John Oldfield blogs about his thoughts on the recent SACOSAN conference and the implications for the future. Original posted on the Sanitation and Water for All Partnership website.
Read and download the full SACOSAN VI Declaration. Governments, keep your promises: 100% is possible!
On stage at the Bangabandhu International Conference Center in Dhaka, Bangladesh on January 13, 2016 were villagers with physical disabilities, adolescent girls, transgender leaders, sanitation workers, landless farmers, housewives, and students from across South Asia. Their voices at SACOSAN VI were clear: we all deserve access to safe drinking water, sanitation, and hygiene, including handwashing and menstrual hygiene. We are part of the 100%; we are part of the Sustainable Development Goals commitments (SDGs); and we expect our countries to work with us to meet their obligations to us and our fellow citizens.
This inspiring morning was the highlight of SACOSAN VI for me. The event, Leave No One Behind: Voices of Adolescents, Women, Disabled & Elderly People and Sanitation Workers, organized by the Water Supply and Sanitation Collaborative Council reinforced the message that we need to ensure all voices are heard as we progress toward the SDGs. [The lowlights were clearly the unreal congestion, and the lack of visas for the Pakistani delegation, but those stories are for another platform.]
SACOSAN VI also included Beyond Just Toilets: International Conclave on Fast Tracking an Open Defecation Free South Asia (brought to us by the CLTS Foundation), and an underlying but strong current of strengthened political will throughout the region. On that latter note I would highlight in particular the energetic efforts of the Indian delegation to meet Prime Minister Modi’s call for a Clean India (zero open defecation and universal access to sanitation throughout the country) by 2019. India’s Union Minister of Drinking Water and Sanitation, Birender Singh, the head of the Indian delegation, amplified that message in his remarks, stating “India is acutely aware of the impact of India’s sanitation status on the overall progress of sanitation in the region and the world. Brothers and sisters, I assure you, that India will not be found wanting on any of the parameters of sanitation.”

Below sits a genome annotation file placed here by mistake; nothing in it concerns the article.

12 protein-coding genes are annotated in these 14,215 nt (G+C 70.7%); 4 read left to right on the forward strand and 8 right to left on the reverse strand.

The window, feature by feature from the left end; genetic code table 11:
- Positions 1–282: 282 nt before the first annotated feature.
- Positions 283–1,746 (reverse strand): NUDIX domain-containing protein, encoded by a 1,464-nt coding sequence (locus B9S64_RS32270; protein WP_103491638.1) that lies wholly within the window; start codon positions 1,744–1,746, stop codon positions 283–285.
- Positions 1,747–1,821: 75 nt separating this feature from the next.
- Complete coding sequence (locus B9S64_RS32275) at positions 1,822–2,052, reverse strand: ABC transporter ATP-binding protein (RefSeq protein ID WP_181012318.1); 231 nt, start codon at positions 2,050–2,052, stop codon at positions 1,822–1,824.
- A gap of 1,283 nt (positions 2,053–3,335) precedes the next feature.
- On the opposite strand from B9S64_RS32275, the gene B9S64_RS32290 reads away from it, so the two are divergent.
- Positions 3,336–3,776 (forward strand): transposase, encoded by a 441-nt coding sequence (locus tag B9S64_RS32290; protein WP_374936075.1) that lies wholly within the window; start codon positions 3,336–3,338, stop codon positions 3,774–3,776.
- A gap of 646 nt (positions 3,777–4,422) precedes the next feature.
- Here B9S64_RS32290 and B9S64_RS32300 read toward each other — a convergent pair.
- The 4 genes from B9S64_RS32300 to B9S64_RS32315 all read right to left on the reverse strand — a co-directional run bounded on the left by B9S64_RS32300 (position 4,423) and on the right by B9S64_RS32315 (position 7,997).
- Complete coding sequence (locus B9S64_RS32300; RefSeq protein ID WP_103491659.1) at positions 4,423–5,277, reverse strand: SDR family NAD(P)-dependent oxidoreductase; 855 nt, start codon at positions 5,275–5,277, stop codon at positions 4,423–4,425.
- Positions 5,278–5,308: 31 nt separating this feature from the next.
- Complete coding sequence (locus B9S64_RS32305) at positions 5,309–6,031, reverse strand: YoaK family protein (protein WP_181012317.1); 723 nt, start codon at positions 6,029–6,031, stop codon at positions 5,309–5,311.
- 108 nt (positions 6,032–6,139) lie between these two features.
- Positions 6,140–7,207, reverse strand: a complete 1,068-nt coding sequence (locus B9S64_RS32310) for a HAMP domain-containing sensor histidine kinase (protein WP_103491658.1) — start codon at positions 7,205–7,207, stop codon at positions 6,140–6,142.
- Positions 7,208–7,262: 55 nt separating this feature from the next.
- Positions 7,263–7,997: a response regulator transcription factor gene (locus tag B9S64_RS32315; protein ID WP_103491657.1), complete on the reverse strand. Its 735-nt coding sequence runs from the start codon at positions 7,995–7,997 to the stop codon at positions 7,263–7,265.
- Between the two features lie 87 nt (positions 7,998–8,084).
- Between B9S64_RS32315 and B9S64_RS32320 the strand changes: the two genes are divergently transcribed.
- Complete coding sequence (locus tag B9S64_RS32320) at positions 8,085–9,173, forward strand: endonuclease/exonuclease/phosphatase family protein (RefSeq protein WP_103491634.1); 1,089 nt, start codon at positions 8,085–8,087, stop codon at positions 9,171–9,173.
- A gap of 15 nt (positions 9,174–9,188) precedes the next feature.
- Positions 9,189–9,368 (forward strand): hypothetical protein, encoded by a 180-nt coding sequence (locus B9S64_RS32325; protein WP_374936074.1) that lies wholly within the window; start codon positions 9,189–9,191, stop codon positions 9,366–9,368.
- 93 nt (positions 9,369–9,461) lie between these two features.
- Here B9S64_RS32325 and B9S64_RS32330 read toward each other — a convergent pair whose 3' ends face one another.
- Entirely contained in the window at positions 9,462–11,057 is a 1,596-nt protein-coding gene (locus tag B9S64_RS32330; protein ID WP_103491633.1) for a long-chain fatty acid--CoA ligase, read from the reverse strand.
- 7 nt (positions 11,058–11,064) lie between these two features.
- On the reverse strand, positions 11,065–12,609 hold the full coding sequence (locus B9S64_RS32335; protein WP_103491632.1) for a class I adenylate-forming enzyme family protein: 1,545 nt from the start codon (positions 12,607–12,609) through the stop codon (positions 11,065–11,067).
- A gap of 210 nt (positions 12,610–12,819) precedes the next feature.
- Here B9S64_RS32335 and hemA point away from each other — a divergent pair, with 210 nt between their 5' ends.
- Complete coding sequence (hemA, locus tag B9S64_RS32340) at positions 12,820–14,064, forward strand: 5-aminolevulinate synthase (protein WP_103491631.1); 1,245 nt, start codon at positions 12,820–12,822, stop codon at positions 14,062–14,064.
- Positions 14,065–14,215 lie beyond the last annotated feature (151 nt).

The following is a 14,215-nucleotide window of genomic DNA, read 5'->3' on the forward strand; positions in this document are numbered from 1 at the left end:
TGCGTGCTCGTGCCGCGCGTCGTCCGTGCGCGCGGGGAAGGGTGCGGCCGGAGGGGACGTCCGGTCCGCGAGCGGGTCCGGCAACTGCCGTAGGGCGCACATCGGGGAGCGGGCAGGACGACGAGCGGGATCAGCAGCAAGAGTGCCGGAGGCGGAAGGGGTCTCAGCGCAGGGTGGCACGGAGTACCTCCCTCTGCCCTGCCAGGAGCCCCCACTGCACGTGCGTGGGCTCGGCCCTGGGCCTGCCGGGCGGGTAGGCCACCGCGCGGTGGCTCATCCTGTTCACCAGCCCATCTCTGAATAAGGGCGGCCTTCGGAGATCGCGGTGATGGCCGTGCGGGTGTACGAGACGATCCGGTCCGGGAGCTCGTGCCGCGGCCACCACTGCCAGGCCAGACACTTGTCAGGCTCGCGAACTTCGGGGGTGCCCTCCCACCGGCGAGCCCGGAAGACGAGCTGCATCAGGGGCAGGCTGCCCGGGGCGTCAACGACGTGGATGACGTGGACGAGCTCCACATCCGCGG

The progress made – and importance of monitoring such progress – since the first SACOSAN in 2003 was also a recurring theme throughout the event, and the most recent traffic light report from WaterAid and others was well received. Of great interest was the fact that host country Bangladesh has almost completely eliminated open defecation, and many in the region are looking to learn from Bangladesh’s success on this front.
It was clear in Dhaka that civil society organisations in the region are stronger, their dialogues with government are more fruitful (but need to be strengthened), and the linkages between WASH and health, economic development, education, and gender equity are better understood and reflected in policy and practise.
The final Declaration from SACOSAN VI included much strong language, including a commitment to ”Prioritize the poorest and most marginalized, bridging the gaps in access to and use of appropriate sanitation and hygiene services for children, adolescents, women, differently-abled people, or those excluded due to age, caste, ethnicity, religion or gender, living in hard to reach areas or affected by disasters.” 100% coverage means coverage for 100%, and I and many others (Sanitation and Water for All, WSSCC, WASHwatch.org, GLAAS, JMP, and so on) will be working on WASH policies and programmes in SACOSAN countries to see that they live up to that commitment and have strong progress to report about “all voices being heard” by SACOSAN VII in Pakistan.
John Oldfield, CEO of WASH Advocates from 2011-2015, is now launching Friends of Clean India to support Prime Minister Modi's commitment to universal coverage of sanitation in India by October 2, 2019, Mahatma Gandhi’s 150th birthday.